Cabbage is a nutritious addition to a balanced diet. In certain cases, though, cabbage can cause stomach pain and other digestive issues.
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First, the good news: Cabbage is packed with nutrients like fiber, vitamin C and potassium, according to the Cleveland Clinic. Including cabbage and other cruciferous veggies (like broccoli, Brussels sprouts and arugula) in your diet can also help lower your risk for developing conditions like cancer.
But sometimes eating cabbage does give you gas or an upset stomach. Here are the reasons why that can happen (and how to deal with it).
1. It Can Be Hard to Digest
If you regularly experience cabbage-induced stomach pain, that may be because cabbage is hard to digest.
But why does cabbage give you gas, exactly? The leafy green contains a complex sugar called raffinose, which can be difficult to digest and cause gas, bloating and stomach pain as your body breaks it down, according to John Hopkins Medicine. Other high-raffinose foods that give you gas include:
- Brussels sprouts
- Whole grains like brown rice and whole-wheat bread
Another reason for cabbage-related gas pain is the vegetable's high fiber content: One cup of raw chopped cabbage has approximately 2.2 grams of fiber, according to the USDA.
While fiber is an essential nutrient that supports good digestion, eating too much too quickly can lead to gas, bloating and cramping, per the Mayo Clinic.
Fix it: To avoid gas from excess fiber, slowly work cabbage and other high-fiber foods into your regular diet over the course of a few weeks, according to the Mayo Clinic.
Cooking raw cabbage can also help offset some digestive troubles, per a still-relevant October 2009 review in Cold Spring Harbor Symposia on Quantitative Biology. But if eating even cooked cabbage gives you digestive issues, limit or avoid the vegetable.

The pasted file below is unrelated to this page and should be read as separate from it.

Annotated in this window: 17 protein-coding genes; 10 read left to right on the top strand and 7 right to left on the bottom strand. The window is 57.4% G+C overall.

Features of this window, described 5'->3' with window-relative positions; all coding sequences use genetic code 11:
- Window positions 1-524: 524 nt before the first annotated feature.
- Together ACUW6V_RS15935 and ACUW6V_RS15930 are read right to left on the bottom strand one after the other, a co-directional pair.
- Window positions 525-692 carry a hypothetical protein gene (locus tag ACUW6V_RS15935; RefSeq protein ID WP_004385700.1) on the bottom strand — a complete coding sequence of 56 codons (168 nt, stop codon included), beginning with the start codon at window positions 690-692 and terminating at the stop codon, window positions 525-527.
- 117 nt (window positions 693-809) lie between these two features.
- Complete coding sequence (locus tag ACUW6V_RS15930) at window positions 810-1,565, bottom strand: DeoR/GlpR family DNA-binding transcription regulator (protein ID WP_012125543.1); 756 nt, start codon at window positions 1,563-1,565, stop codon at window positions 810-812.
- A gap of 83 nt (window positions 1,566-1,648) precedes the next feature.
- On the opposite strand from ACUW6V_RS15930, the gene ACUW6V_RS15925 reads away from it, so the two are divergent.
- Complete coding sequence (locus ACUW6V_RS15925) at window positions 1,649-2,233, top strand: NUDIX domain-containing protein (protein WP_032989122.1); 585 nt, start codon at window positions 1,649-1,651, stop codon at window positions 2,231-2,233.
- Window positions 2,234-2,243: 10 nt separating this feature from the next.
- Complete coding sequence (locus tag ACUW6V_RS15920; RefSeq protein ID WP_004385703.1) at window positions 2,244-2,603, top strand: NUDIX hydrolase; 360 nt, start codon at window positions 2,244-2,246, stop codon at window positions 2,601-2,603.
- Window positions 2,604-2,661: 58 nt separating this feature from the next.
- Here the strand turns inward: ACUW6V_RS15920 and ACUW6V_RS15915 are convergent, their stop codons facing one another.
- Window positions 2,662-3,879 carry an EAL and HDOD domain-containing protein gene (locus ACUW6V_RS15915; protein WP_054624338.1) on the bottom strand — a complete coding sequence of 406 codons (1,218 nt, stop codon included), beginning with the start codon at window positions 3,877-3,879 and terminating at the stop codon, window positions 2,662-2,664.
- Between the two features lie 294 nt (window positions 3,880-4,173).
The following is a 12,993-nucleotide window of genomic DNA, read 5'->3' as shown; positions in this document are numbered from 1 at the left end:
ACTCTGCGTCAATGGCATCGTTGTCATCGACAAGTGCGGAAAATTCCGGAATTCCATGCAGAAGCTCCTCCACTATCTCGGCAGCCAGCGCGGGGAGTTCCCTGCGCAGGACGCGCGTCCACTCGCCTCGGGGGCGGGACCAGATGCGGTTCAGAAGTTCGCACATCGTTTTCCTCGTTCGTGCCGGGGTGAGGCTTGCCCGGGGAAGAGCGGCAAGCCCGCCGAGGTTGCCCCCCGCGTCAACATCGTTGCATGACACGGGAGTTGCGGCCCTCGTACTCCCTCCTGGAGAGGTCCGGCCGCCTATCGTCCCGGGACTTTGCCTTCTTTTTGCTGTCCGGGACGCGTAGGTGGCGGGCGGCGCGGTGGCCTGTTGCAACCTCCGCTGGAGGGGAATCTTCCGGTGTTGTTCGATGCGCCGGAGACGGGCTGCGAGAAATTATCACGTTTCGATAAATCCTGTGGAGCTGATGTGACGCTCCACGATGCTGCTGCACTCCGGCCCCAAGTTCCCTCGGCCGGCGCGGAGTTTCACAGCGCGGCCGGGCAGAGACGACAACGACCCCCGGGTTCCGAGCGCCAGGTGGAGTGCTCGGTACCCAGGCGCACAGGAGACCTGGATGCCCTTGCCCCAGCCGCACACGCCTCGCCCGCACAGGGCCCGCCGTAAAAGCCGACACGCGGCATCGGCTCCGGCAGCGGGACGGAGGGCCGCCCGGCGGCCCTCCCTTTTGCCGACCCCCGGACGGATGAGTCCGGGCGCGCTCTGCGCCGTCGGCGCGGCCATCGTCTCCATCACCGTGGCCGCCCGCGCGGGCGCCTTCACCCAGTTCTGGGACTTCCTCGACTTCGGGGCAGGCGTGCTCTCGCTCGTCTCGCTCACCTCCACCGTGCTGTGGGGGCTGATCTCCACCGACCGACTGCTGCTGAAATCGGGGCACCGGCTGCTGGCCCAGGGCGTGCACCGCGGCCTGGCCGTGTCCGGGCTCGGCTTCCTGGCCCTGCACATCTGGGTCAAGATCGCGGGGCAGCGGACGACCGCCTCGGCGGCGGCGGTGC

Try These Cooked Cabbage Recipes
2. It's Contaminated
Now you know that cabbage does cause gas for some. But if your cabbage stomach pain is accompanied by symptoms like diarrhea or vomiting, you may have food poisoning, per the U.S. National Library of Medicine (NLM).
Raw cabbage (and other raw foods, for that matter) that has not been properly washed, packaged or cooked can contain harmful bacteria such as salmonella, staphylococcus or E. coli, which can lead to foodborne illness, according to the NLM.
Food poisoning symptoms can also include:
- Overall weakness
Fix it: Avoid foodborne illness by thoroughly washing your hands, utensils, surfaces and foods, per the NLM. Cooking your food and refrigerating perishable dishes can also help prevent food poisoning.
Talk to your doctor if you have food poisoning that causes diarrhea for more than five days, have bloody stools or can't keep fluids down, per the NLM.
3. You Have an Underlying Digestive Disease
If you have an underlying digestive disorder like irritable bowel syndrome or SIBO, eating difficult-to-digest foods may lead to unpleasant symptoms like gas, bloating, nausea or heartburn, according to the Cleveland Clinic.
Indeed, cruciferous veggies like cabbage are more likely to cause gas, according to the International Foundation for Gastrointestinal Disorders.
Fix it: Visit your doctor to diagnose and treat your digestive condition. They can help you determine which foods are best for you and which to avoid to prevent stomach pain and other symptoms. If you have blood in your stool, visit your doctor right away, per the Cleveland Clinic.
- Johns Hopkins Medicine Health Library: "Gas in the Digestive Tract"
- U.S. National Library of Medicine: "Food Poisoning"
- USDA: "Cabbage, Raw"
- Cleveland Clinic: "Are Your Digestion Troubles Irritable Bowel Syndrome?"
- International Foundation for Gastrointestinal Disorders: "Tips on Controlling Gas"
- Cleveland Clinic: "What Are Cruciferous Vegetables — and Why Are They So Good for You?"
- Mayo Clinic: "Dietary fiber: Essential for a healthy diet"
- U.S. National Library of Medicine: "Preventing food poisoning"
- Cold Spring Harbor Symposia on Quantitative Biology: "Cooking and the human commitment to a high-quality diet"